Dr. Nnodim Opara received her medical degree from Wayne State University School of Medicine (WSUSOM) and is a graduate of Detroit Medical Center (DMC)/WSUSOM Internal Medicine-Pediatrics combined residency program, after which she served as Chief Medical Resident. Currently, she is a double-board certified Assistant Professor of Internal Medicine and Pediatrics at WSUSOM, Associate Program Director of the Internal Medicine-Pediatrics residency, and attending physician with Wayne State University Physician Group.

She is the founding director of an innovative initiative and curriculum "Health Equity and Justice in Medicine" for internal medicine, internal medicine-pediatrics, and pediatrics residents which combines critical reflection, community engagement, scholarship, and advocacy to address social and structural determinants of health and health disparities. She is Chair of the SEMCME committee on social determinants of health education and the Detroit Medical Center Graduate Medical Education Center for Quality Improvement, social determinant of health section.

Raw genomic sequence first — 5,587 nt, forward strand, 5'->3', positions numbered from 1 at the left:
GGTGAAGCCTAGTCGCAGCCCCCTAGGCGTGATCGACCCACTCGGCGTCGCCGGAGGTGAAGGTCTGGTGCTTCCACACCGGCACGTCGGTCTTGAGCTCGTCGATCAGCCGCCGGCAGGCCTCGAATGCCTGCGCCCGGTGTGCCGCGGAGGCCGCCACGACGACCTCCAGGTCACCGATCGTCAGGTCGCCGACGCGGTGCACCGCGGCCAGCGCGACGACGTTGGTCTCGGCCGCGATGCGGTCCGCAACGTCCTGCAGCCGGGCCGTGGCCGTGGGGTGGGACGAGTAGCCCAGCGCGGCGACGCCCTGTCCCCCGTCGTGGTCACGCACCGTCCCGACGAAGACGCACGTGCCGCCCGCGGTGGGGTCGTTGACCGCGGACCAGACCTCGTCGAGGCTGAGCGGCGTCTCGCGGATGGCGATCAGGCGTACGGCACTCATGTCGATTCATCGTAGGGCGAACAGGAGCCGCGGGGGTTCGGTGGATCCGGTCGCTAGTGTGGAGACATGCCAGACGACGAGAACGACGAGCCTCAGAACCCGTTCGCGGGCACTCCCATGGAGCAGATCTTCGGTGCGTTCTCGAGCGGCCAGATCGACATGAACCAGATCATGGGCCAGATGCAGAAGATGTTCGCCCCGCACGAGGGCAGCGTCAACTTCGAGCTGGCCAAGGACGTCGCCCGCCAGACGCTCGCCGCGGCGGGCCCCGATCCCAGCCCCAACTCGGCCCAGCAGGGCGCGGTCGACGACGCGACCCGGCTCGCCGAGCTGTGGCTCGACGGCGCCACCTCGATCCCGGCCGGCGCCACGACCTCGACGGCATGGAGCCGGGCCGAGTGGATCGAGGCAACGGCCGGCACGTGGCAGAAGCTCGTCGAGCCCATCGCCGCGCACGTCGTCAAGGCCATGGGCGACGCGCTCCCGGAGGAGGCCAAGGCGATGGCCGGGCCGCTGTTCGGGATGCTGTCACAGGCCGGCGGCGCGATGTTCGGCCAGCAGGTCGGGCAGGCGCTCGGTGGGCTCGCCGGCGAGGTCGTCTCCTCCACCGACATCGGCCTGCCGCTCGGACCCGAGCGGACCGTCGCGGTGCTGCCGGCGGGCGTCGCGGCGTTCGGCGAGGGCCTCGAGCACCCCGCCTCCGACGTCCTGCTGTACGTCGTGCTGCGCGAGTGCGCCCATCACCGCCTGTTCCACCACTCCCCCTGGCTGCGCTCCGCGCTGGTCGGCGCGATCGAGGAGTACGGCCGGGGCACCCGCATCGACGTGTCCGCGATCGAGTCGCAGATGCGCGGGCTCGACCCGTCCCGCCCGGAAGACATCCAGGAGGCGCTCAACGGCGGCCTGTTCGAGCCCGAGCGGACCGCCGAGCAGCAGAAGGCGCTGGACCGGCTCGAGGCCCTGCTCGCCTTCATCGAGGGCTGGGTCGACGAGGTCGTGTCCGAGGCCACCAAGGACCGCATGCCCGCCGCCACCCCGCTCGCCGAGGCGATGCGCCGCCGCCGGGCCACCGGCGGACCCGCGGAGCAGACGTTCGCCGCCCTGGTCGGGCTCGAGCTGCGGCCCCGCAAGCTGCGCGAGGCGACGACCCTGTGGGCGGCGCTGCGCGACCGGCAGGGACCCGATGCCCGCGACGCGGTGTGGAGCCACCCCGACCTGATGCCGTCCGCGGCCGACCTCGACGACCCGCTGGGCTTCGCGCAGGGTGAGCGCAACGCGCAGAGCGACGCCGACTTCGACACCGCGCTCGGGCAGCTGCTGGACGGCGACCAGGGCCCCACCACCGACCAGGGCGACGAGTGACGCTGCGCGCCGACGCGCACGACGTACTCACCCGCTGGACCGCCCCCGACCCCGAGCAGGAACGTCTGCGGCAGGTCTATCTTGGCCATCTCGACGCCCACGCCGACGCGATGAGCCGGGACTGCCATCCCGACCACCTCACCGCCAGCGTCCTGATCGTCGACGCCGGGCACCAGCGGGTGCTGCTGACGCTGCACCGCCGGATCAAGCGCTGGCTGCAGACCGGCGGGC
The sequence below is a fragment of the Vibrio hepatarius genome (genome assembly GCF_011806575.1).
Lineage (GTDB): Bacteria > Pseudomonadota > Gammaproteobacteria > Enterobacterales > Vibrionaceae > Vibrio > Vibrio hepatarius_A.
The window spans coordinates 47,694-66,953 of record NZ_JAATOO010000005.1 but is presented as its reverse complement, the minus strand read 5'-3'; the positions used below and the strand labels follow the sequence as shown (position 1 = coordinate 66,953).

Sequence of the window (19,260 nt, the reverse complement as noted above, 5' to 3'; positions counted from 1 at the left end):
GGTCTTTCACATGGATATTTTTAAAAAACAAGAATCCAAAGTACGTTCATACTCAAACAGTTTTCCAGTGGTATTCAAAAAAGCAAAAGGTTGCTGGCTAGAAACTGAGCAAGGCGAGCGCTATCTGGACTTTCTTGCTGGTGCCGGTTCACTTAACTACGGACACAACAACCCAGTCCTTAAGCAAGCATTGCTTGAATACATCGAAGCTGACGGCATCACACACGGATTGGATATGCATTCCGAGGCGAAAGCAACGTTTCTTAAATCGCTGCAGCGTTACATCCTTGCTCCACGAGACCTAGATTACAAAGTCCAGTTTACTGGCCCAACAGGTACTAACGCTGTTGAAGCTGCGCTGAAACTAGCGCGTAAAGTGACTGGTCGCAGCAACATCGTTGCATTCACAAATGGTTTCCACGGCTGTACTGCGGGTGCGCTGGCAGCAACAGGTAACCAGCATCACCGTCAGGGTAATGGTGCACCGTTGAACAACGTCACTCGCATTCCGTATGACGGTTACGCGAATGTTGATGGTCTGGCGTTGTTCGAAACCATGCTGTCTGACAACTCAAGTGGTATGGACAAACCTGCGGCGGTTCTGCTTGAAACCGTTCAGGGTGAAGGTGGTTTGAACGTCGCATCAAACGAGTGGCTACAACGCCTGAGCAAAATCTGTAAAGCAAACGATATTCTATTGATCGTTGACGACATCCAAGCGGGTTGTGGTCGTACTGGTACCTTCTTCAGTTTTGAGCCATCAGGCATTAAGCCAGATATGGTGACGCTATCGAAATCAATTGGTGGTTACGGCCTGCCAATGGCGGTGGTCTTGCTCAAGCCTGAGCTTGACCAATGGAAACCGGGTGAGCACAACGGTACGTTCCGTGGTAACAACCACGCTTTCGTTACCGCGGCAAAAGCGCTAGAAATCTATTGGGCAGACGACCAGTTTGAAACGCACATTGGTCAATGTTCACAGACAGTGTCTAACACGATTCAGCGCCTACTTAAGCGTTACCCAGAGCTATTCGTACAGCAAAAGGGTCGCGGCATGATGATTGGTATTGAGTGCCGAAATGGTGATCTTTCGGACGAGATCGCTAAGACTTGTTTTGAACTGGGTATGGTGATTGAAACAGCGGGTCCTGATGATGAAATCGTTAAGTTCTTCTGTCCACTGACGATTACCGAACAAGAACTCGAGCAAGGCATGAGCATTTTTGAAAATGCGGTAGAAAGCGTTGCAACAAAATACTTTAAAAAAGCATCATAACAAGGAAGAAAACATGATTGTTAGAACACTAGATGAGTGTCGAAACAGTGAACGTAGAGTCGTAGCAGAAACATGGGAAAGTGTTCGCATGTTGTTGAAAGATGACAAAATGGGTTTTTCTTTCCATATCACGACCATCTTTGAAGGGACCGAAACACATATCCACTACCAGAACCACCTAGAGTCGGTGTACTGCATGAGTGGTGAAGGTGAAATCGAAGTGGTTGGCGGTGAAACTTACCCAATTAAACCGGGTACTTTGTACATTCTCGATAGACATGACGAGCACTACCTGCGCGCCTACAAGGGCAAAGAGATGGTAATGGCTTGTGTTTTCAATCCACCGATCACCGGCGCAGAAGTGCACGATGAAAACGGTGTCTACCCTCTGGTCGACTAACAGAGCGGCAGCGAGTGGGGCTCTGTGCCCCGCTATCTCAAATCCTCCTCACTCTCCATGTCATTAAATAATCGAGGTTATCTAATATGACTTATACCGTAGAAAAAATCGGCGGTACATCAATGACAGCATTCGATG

She is also co-founding director of Wayne State University Global Health Alliance, a multidisciplinary organization created to unify university and regional global health practitioners and create a collaborative community of best practice in global and urban health. She co-created and co-directs the Global Urban Health & Equity curriculum (GLUE), an innovative interprofessional comprehensive certificate and competency-based global health curriculum. She provides clinical care to a chiefly underserved population, supervises resident clinics, and teaches inpatient and ambulatory medicine. Certified in Clinical Teaching by the Stanford Clinical Teaching Program and an inaugural fellow of the Academic Leadership Academy of Wayne State University, she is passionate about medical education, mentoring a number of residents and medical students in wellness, work-life integration, academic, and career development. Her areas of academic interests are in health equity, justice, social and structural determinants of health, global health, and interprofessional education.